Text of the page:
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Permian Basin Economic Indicators

Economic Indicators

November 27, 2019

Permian Basin total nonfarm employment contracted in October, while year-to-date payrolls remained flat. Unemployment held steady. Oil production reached a new high in September, while the rig count slipped. Home prices in the Permian Basin have dipped, and homes sales have flattened for the past few months.

Labor Market

Employment Flat

Permian Basin job growth has been sluggish this year. Through October, employment is little changed at an annualized -0.2 percent (Chart 1). This marks the first time since 2016 that Permian Basin employment has lagged Texas job growth.

Chart 1

Payroll Gains Mixed

In October, mining, logging and construction, the Permian’s largest employment sector, contracted at 13.9 percent annualized, dragging total employment down (Chart 2). Year to date, the sector has fallen by 4.7 percent, and government and financial activities have also posted declines. Meanwhile, leisure and hospitality has grown at a 6.3 percent rate. Overall, the region’s employment has remained relatively flat. In the first 10 months of the year, Permian Basin employment inched down by 400 jobs, compared with the same period last year when jobs soared by 16,700.

Chart 2

Unemployment Steadies

After posting consistent declines, the Permian Basin unemployment rate has steadied. In October, the jobless rate stood at 2.3 percent for the fourth consecutive month (Chart 3). The Permian rate remains well below the state average. In October, the Texas jobless rate held steady at 3.4 percent.

Chart 3

Energy

Oil Production Climbs

Permian Basin oil production continues to climb, with production estimated to have reached an all-time high of 4.5 million barrels per day in September (Chart 4). Meanwhile, the rig count has been trending down. In October, the rig count rose to 417 from 414 in September; however, it has fallen by 72 over the last year.

Chart 4

Drilled but Uncompleted Wells Edge Down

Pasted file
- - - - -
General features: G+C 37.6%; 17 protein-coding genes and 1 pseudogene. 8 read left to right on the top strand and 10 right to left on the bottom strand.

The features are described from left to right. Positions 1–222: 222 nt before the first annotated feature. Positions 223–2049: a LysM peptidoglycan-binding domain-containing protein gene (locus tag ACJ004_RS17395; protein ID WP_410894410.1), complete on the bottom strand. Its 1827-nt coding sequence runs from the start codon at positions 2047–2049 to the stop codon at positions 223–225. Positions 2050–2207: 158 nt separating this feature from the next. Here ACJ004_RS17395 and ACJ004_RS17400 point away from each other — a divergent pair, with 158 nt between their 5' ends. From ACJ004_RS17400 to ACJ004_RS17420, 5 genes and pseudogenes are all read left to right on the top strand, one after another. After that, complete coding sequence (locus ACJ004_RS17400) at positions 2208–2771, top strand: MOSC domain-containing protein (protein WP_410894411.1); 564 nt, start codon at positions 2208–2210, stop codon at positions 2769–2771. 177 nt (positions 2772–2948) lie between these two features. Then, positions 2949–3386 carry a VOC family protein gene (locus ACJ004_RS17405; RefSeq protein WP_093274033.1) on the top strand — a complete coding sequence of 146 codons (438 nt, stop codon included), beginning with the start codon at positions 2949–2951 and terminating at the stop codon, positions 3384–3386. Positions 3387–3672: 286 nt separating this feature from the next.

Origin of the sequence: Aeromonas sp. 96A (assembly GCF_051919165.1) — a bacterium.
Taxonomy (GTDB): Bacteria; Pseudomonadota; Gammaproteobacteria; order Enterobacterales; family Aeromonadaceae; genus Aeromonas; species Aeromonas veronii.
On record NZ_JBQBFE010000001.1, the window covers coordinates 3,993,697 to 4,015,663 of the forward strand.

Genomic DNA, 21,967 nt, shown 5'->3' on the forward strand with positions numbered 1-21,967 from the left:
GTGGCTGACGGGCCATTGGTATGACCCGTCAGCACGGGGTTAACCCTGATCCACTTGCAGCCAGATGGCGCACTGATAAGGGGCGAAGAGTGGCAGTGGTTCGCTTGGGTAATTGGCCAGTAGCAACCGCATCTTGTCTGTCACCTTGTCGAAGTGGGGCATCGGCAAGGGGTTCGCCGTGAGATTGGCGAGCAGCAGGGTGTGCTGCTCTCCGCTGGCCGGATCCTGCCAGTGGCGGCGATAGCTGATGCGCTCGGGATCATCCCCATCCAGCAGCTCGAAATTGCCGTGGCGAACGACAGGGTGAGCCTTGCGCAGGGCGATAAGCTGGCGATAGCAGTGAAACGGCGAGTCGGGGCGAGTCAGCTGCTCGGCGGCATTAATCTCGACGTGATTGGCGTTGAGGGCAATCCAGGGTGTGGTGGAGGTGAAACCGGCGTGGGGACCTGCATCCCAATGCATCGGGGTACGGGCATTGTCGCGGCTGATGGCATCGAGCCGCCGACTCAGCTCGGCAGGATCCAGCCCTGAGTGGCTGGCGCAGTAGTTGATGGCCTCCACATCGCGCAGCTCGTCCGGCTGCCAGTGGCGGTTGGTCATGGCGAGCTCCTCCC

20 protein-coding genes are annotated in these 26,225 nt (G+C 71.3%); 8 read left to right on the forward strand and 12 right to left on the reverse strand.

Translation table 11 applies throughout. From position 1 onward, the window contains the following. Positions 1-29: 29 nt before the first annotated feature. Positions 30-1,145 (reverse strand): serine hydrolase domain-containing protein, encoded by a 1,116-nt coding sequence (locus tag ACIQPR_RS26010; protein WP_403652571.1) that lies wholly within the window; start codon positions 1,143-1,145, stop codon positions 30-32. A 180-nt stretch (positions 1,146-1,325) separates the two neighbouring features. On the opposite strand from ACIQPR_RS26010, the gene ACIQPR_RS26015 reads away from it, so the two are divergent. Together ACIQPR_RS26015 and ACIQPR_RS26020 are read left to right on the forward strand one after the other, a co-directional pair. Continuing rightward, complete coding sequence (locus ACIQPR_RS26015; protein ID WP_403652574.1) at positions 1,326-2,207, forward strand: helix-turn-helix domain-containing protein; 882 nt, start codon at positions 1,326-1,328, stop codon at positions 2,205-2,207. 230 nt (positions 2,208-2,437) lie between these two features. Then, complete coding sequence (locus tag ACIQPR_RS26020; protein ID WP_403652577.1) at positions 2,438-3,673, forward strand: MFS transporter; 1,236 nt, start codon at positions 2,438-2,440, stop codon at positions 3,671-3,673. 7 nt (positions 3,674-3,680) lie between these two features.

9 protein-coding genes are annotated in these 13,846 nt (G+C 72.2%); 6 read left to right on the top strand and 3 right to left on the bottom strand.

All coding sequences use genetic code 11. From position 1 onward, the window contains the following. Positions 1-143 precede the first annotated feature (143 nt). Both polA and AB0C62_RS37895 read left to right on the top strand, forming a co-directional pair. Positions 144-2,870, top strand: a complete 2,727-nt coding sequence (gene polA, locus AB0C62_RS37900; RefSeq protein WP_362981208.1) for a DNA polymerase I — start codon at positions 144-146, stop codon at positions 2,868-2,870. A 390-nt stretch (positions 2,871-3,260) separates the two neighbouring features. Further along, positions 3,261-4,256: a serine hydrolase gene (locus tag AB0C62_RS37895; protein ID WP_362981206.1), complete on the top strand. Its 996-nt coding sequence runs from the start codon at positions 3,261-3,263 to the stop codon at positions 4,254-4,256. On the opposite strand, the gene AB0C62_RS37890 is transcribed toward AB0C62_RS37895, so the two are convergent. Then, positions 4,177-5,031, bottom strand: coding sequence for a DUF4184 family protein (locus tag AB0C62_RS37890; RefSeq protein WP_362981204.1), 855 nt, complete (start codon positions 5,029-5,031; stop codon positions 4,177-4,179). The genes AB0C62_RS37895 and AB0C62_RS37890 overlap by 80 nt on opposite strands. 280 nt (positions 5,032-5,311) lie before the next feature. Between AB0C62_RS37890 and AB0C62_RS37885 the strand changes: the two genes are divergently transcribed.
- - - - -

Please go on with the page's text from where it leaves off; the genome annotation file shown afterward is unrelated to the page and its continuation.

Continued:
Drilled but uncompleted wells (DUCs) in the Permian Basin have been on the decline since hitting a peak of 3,713 in July. In October, Permian DUCs were estimated to be 3,589, down 1.2 percent from September (Chart 5). DUCs outside of the Permian continue to drop and fell 4.3 percent from September to October.  

Chart 5

Housing

The median home price in the Permian was $301,045 in October, down 2.6 percent from August when prices peaked at $309,094 (Chart 6). Meanwhile, monthly home sales edged down to 372 in October, dropping 3.6 percent from September figures.

Chart 6

As sales have slowed, inventories of existing homes have inched up. In October, Midland’s home supply stood at 3.1 months, up from 2.7 in September. Meanwhile, Odessa’s supply was 2.5 months in October, up from 2.4 months in September.

NOTES: Employment data are for the Midland–Odessa metropolitan statistical area (Martin, Midland and Ector counties), unless otherwise specified. Energy data include the 55 counties in West Texas and southern New Mexico that make up the Permian Basin region. Data may not match previously published numbers due to revisions.

About Permian Basin Economic Indicators

Questions can be addressed to Marycruz De León at marycruz.deleon@dal.frb.org. Permian Basin Economic Indicators is released monthly.

Economic Indicators